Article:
Wednesday, December 2, 2009 at 8 a.m.
The scene: June 28, 1996. Detroit, Michigan. For the first time, in 13 years, Kiss is playing its first show in makeup with the original lineup of Gene Simmons, Paul Stanley, Ace Frehley, and Peter Criss. It's nearly midnight at the now-defunct Tiger Stadium, and despicable opening acts Alice in Chains and Sponge have long vacated the stage. Helicopters with spotlights circle the venerable baseball stadium as nearly 45,000 fans await the return of the "hottest band in the world." The band takes the stage, opening with "Deuce," then "Strutter", then "Let Me Go Rock and Roll," and playing two hours of classic 70s-era Kiss tunes, closing with, you guessed it, "Detroit Rock City."
Fast-forward 13 years to the "Kiss Alive 35" tour, which stopped in Glendale's Jobing.com Arena on Tuesday night. Not a whole lot has changed. Kiss opens with the same three songs and closes with the nearly the same encore of "Shout It Out Loud," "Love Gun," and "Detroit Rock City." The addition of the 1983 hit "Lick It Up" is only the aberration. Of course, no one at Jobing.com Arena is complaining. Like watching your favorite movie over and over to experience the same emotions, the same thrills again and again, seeing the cartoon rockers in their Destroyer-era costumes provides a familiar sense of comfort to the aging head-bangers in the crowd and, for the numerous Gen-Y'ers (and much younger), a glimpse of what was so powerful about the pre-eminent shlock-rockers of the 1970s.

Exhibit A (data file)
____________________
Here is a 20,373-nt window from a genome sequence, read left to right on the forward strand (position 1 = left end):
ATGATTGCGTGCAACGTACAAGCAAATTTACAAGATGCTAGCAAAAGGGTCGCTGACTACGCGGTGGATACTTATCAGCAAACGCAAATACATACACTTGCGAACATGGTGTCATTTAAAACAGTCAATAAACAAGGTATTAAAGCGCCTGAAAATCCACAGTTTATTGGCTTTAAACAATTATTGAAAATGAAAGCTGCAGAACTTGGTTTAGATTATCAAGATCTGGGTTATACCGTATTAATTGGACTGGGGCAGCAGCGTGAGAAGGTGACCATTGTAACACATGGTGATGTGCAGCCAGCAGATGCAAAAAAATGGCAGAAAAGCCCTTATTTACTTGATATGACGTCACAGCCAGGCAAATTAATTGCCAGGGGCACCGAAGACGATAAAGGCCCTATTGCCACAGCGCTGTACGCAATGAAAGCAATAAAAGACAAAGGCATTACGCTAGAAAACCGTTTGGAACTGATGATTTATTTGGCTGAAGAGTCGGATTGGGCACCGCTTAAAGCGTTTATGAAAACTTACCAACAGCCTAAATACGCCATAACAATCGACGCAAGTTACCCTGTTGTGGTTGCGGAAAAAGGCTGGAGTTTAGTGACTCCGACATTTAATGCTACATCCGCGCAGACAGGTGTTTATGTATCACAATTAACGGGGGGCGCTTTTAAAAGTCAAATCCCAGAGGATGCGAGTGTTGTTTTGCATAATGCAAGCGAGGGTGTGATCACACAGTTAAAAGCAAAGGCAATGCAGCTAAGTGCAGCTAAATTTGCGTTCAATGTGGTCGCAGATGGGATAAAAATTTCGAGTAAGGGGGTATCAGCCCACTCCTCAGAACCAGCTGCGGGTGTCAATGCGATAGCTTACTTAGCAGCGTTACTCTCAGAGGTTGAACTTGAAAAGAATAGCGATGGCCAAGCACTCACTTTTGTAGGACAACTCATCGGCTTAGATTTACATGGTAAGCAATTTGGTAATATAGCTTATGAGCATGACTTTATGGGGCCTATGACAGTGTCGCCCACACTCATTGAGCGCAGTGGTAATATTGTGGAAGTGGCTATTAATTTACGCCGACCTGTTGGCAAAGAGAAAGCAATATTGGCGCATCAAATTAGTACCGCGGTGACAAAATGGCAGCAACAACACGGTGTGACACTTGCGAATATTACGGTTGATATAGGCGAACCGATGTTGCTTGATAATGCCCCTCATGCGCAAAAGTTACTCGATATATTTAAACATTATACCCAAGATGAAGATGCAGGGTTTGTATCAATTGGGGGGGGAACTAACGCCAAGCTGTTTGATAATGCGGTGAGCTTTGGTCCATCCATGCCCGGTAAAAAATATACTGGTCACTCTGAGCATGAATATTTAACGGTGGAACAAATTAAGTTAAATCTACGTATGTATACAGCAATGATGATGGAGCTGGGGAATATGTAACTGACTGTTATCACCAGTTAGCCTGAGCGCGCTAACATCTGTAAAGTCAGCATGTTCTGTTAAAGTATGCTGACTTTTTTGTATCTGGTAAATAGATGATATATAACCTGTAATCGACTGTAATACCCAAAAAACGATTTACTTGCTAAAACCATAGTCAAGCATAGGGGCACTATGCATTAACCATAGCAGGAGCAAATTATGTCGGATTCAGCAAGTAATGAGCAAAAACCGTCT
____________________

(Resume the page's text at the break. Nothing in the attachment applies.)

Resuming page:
Kiss is like Christmas. The hype rarely lives up to the event. That's not to stay the event's bad, but to the uninitiated, there's no way it can be as sublime as advertised. If you've seen footage of Gene spitting blood or Paul smashing his guitar or Ace shooting fireworks out of his Les Paul (and who hasn't?), seeing it live is exciting -- but by no means transcendent. If you've heard Paul do the "Cold Gin" rap on any number of Kiss live recordings, there's nothing new to be heard in a concert setting in 2009. And so it was Tuesday night at Jobing.com Arena. It's good fun, but it's old hat.
Surprises are few and far between during the "Kiss Alive 35" show. However, there are several rewards: Gene's voice is in excellent shape throughout the show (in fact, the "Demon" is on top of his game. He is the one Kiss member who seems genuinely enthused to be onstage playing the same songs the band's played since 1974, and he generates some legitimate chills during his classic blood-spitting routine, which appears before he sings "I Love It Loud" perched on the light stanchion high above the stage); longtime drummer Eric Singer far outshines anything Peter Criss ever did behind the drum kit and provides convincing lead vocals on "Black Diamond" and unexpectedly good harmonies throughout much of the set; and longtime Kiss guitar tech Tommy Thayer (now starring in the role of "Space Ace") bests Frehley in replicating the solos Ace made famous and exceeds expectations while singing lead (and sounding a lot like Ace) on Frehley's signature tune, "Shock Me."